Tuberculosis cases on the rise in NY: CDC

Ultrastructural details of Gram-positive Mycobacterium tuberculosis bacteria revealed in the 15549x magnified scanning electron microscopic (SEM) image, 2006. Image courtesy Centers for Disease Control (CDC) / Ray Butler, MS, Janice Haney Carr. (Phot

Tuberculosis, the infectious disease known for its chronic cough and blood-spattered mucus, has seen a rise in cases in New York and nationwide.

According to new data from the Centers for Disease Control and Prevention, tuberculosis increased slightly during 2022, from 7,874 cases in 2021 to 8,300 cases last year.

New York's caseload was roughly 40% higher than the national rate, with 714 cases discovered in 2022, compared to 683 the year before.

New York City itself made up the majority of those incidents, according to its own data. 536 cases of tuberculosis were found in the city in 2022, the overwhelming majority of which were found among people who were born outside the U.S.

Pulmonary tuberculosis, x-ray

Pulmonary tubercuolsis, seen on a frontal thoracic x-ray. (Photo by: BSIP/Universal Images Group via Getty Images)

Not a single neighborhood in the city avoided having at least one tuberculosis case, with 13 neighborhoods having infection rates 

Tuberculosis was once the scourge of the U.S. and Europe in the 19th and early 20th centuries. At one point, it was said to be responsible for the deaths of one in four people in England.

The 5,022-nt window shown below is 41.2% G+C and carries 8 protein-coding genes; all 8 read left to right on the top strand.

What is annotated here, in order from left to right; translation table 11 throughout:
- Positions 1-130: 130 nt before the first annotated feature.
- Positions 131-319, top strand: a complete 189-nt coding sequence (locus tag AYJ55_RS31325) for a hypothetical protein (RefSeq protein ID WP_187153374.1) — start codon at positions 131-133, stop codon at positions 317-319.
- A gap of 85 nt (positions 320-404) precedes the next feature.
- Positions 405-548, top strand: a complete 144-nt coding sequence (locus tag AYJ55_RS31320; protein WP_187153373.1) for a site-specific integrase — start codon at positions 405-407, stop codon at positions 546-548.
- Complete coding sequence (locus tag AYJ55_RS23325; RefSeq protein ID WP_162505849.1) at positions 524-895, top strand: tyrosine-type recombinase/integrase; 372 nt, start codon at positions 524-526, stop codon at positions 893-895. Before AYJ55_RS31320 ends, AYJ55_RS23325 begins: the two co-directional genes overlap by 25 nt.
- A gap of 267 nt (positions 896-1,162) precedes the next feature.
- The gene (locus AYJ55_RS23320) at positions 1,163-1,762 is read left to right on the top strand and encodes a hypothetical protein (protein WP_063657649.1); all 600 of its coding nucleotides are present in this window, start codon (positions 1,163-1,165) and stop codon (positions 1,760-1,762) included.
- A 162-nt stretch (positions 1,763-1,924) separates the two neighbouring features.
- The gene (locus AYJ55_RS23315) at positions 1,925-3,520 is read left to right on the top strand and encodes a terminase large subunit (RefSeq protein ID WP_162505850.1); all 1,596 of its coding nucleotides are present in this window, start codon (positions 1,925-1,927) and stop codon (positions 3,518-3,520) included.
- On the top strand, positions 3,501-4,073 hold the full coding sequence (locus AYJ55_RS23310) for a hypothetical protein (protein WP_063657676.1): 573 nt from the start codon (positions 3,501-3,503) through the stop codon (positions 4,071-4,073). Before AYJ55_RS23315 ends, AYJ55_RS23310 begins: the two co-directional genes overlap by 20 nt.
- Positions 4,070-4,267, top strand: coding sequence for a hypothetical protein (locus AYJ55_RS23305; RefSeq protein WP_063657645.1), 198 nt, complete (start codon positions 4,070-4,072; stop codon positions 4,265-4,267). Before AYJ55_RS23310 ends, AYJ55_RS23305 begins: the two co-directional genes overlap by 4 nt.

The disease is caused by a bacterium that primarily affects the lungs, causing the iconic cough with blood-containing mucus, along with fever, night sweats, and weight loss.

Tuberculosis, Drawing

Pulmonary Tuberculosis. Koch’S Bacillus Colonizes The Lungs And Develop By Destroying The Tissues, Forming The Focuscaseus Material. These Focuses Calcify, Constituting Cavities, In Which The Bacteria Multiply, And Persist After Healing. Chez Les Pat

Historically, it was known as "consumption" due to the weight loss associated with it.

Roughly 90% of people infected with tuberculosis are asymptomatic, with what is known as latent tuberculosis infections that only have a 10% lifetime chance that the infection will turn into overt, active tuberculosis disease.